IT’S WINTER, BUT that doesn’t mean all your thoughts around the garden should be hibernating. With spring around the corner, now is the perfect time to plan and plant for a floriferous garden. Whether you just want to make artful gift bouquets or pretty up your bathroom or you’re planning a big occasion, growing your own flowers is possible if you know what plants make the grade. Some flowers look amazing in the garden but when you cut them they don’t last through the appetizer course of a party. Instead of wasting time and money on blooms that droop or drop their petals, consider these options with real flower power.
TIPS FROM THE EXPERT
“Foraging and combining interesting textures and foliage can give any arrangement an interesting twist,” says floral designer Jenn Brant, owner of Bay Area studio Green Bouquet. “Many drought-tolerant plants, even herbs and indoor plants, can make great cutting foliage to combine with more traditional flowers that are already growing in your garden.”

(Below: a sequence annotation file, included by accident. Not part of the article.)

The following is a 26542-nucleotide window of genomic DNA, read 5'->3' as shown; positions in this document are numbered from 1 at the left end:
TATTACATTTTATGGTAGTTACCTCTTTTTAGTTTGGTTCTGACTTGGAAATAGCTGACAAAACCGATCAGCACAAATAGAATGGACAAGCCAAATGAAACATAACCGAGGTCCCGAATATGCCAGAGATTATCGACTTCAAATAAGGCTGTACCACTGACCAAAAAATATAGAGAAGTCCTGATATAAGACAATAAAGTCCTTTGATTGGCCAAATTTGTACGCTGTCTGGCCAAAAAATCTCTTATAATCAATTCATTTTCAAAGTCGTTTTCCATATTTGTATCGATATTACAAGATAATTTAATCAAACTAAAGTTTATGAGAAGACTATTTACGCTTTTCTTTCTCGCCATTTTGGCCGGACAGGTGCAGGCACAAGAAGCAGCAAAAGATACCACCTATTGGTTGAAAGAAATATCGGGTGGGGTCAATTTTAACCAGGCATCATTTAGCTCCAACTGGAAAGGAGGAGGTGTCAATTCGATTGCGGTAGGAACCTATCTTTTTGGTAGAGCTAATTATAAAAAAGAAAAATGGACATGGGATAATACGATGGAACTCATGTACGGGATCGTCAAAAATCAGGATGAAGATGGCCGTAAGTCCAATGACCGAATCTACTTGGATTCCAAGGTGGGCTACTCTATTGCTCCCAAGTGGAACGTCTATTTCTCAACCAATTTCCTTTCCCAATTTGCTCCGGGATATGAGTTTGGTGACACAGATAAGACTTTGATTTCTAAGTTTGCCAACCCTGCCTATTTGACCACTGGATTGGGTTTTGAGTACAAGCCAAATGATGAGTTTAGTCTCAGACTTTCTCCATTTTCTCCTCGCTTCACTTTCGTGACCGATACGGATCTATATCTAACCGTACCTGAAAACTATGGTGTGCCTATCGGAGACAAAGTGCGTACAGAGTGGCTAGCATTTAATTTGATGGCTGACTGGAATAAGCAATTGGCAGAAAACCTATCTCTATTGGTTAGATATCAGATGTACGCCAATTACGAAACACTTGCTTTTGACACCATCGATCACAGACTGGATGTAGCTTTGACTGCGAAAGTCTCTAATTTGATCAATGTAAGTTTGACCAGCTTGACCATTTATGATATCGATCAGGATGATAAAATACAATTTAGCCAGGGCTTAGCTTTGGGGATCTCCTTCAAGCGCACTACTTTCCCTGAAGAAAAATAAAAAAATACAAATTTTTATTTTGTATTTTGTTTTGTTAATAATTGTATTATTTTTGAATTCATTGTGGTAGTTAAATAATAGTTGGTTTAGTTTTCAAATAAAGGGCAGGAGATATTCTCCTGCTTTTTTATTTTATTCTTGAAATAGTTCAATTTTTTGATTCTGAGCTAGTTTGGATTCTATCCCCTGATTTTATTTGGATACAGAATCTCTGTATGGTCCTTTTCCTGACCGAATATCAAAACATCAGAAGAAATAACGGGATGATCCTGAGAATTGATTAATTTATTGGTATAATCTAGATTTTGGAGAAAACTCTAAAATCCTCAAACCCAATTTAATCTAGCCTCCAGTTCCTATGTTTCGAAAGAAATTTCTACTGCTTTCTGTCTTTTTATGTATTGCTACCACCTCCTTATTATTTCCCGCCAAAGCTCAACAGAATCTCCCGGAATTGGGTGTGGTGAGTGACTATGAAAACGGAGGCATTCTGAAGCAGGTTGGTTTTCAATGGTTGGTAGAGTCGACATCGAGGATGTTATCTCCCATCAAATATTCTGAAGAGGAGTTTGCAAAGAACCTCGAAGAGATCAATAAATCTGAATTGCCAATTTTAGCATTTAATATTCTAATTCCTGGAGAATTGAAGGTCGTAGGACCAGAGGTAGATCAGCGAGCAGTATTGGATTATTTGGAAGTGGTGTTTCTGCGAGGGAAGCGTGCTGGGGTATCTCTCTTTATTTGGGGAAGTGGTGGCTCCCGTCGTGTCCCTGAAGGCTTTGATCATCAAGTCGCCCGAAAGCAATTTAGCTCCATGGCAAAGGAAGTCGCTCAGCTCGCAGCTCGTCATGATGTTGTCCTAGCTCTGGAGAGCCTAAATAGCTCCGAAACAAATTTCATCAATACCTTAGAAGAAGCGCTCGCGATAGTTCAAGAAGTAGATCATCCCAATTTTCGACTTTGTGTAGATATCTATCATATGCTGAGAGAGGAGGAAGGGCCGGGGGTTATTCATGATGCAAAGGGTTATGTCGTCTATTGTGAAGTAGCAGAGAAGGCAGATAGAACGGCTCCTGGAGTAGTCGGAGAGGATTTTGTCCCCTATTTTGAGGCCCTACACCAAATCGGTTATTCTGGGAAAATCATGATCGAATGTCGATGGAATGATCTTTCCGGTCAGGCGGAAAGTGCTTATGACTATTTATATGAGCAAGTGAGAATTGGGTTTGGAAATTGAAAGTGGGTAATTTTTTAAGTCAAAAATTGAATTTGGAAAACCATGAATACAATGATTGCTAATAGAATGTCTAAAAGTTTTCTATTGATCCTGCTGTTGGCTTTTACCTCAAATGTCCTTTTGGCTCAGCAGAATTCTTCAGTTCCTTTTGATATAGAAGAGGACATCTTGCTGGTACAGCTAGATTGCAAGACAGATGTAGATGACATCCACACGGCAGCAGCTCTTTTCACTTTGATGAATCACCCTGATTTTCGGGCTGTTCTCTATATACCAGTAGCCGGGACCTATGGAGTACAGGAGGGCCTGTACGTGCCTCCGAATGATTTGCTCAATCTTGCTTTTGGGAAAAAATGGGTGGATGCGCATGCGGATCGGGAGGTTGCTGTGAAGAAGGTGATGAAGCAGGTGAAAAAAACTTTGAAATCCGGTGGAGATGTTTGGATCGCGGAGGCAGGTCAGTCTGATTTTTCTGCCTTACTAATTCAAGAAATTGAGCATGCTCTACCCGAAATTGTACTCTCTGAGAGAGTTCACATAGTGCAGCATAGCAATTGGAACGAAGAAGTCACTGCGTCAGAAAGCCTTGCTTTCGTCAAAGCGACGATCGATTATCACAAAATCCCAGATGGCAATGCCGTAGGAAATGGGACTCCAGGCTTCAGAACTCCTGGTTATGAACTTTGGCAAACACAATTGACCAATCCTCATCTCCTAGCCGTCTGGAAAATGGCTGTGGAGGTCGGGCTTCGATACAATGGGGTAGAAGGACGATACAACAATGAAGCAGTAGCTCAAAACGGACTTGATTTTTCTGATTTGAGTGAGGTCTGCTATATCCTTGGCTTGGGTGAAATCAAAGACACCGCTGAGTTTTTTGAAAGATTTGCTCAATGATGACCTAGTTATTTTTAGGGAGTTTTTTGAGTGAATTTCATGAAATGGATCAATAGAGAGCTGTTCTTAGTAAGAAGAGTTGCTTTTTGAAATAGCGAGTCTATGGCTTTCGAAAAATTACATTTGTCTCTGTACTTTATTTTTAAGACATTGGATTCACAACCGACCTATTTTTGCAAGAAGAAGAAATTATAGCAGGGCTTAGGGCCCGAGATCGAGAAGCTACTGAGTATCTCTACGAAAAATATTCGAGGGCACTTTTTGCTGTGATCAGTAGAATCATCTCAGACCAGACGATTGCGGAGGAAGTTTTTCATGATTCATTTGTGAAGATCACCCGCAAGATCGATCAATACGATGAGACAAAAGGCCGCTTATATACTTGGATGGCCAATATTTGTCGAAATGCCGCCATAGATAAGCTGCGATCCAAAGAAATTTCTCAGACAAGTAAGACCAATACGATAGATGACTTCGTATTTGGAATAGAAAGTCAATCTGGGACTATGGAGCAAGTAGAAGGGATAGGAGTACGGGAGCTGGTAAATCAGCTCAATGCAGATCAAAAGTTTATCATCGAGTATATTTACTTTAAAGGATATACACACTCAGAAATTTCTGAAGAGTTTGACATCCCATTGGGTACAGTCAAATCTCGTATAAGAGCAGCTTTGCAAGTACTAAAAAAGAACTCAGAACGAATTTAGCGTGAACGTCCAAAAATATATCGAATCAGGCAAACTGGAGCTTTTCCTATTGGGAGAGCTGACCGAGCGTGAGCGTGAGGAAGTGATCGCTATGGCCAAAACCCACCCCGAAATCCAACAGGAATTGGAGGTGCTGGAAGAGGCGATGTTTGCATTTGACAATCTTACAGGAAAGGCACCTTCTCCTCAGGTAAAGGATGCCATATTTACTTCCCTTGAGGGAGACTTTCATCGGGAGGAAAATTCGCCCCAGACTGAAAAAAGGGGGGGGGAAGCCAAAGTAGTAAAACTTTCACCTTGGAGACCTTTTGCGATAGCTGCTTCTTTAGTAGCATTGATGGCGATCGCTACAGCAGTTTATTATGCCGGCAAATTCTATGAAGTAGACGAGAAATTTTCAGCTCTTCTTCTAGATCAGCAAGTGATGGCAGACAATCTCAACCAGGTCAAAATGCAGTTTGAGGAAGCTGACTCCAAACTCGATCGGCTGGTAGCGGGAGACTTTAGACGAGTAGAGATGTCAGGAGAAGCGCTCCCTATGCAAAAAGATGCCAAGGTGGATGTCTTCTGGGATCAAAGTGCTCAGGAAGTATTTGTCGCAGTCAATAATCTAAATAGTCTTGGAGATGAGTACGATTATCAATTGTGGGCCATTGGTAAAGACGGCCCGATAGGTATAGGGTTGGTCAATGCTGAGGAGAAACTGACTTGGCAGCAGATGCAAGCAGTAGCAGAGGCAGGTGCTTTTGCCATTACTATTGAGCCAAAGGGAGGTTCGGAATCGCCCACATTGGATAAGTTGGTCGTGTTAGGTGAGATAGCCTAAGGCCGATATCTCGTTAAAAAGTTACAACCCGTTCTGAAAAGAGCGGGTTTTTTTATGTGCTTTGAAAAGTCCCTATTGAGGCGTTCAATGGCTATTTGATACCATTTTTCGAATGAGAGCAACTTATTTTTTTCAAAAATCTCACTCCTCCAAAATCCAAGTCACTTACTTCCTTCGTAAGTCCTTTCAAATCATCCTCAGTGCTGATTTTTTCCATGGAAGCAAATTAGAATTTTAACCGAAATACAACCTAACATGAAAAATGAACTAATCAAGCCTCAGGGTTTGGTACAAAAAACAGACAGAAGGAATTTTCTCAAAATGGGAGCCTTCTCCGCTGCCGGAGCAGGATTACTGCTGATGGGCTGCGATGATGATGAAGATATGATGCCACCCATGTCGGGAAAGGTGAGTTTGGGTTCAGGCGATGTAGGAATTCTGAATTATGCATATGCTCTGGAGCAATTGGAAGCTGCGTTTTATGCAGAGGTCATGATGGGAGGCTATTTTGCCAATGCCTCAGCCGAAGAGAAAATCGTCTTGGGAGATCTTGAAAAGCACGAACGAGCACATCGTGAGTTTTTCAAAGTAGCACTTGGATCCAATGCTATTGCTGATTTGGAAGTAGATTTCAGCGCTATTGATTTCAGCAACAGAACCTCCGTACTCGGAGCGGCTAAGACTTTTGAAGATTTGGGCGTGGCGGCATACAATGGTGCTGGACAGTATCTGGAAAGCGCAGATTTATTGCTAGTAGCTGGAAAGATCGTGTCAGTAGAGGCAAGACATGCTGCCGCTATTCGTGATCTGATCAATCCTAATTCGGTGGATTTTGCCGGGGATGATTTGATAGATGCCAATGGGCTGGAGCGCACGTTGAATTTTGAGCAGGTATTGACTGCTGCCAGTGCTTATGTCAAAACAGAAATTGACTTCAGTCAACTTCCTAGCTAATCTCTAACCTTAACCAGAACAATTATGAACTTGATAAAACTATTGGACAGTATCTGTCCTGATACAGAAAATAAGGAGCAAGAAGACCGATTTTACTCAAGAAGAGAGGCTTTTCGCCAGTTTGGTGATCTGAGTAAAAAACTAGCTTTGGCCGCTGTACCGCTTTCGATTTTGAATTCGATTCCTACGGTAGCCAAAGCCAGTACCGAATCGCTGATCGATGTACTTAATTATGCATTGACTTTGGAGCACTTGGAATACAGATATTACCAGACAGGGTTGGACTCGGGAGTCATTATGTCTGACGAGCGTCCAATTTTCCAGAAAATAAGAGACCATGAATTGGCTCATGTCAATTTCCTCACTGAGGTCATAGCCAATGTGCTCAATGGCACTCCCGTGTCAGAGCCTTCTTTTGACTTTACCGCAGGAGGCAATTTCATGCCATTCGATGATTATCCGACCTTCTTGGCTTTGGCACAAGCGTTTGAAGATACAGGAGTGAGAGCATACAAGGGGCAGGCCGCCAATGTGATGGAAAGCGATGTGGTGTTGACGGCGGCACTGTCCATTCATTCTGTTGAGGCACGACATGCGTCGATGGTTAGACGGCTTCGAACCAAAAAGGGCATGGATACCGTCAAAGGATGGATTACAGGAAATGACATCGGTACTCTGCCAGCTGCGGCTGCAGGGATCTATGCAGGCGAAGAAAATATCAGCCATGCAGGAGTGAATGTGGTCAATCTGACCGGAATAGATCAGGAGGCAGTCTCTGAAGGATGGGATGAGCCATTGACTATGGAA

BRING THE LOOK INSIDE
Must have. Long vase life, blooms easily, tolerates warm temperatures and is easy to arrange.
Where to grow? Most cut flowers (or any plant item used in a bouquet) prefer a sunny spot that is sheltered from the wind and has good soil drainage. Try growing some in your veggie patch, along borders or in containers.
How to pick? Use sharp garden clippers and not scissors that smash the plant’s vascular system. Pick first thing in the morning or last thing at night.
More tips. Aside from saving you money, many vase-ready varieties are drought tolerant, low-maintenance and even pollinator and bird attracting. If you do need to call in a florist for tricky presentation techniques, you can still provide the essential ingredients: homegrown flowers.
- Chrysanthemum (heirloom varieties)
- Cymbidium orchid
- Peruvian lily (also known as alstroemeria)
- Craspedia (also known as billy buttons)
- Icelandic poppy
- English sweet pea (long stemmed)
- Succulents (flowers or foliage of Aeoniumand Echeveria)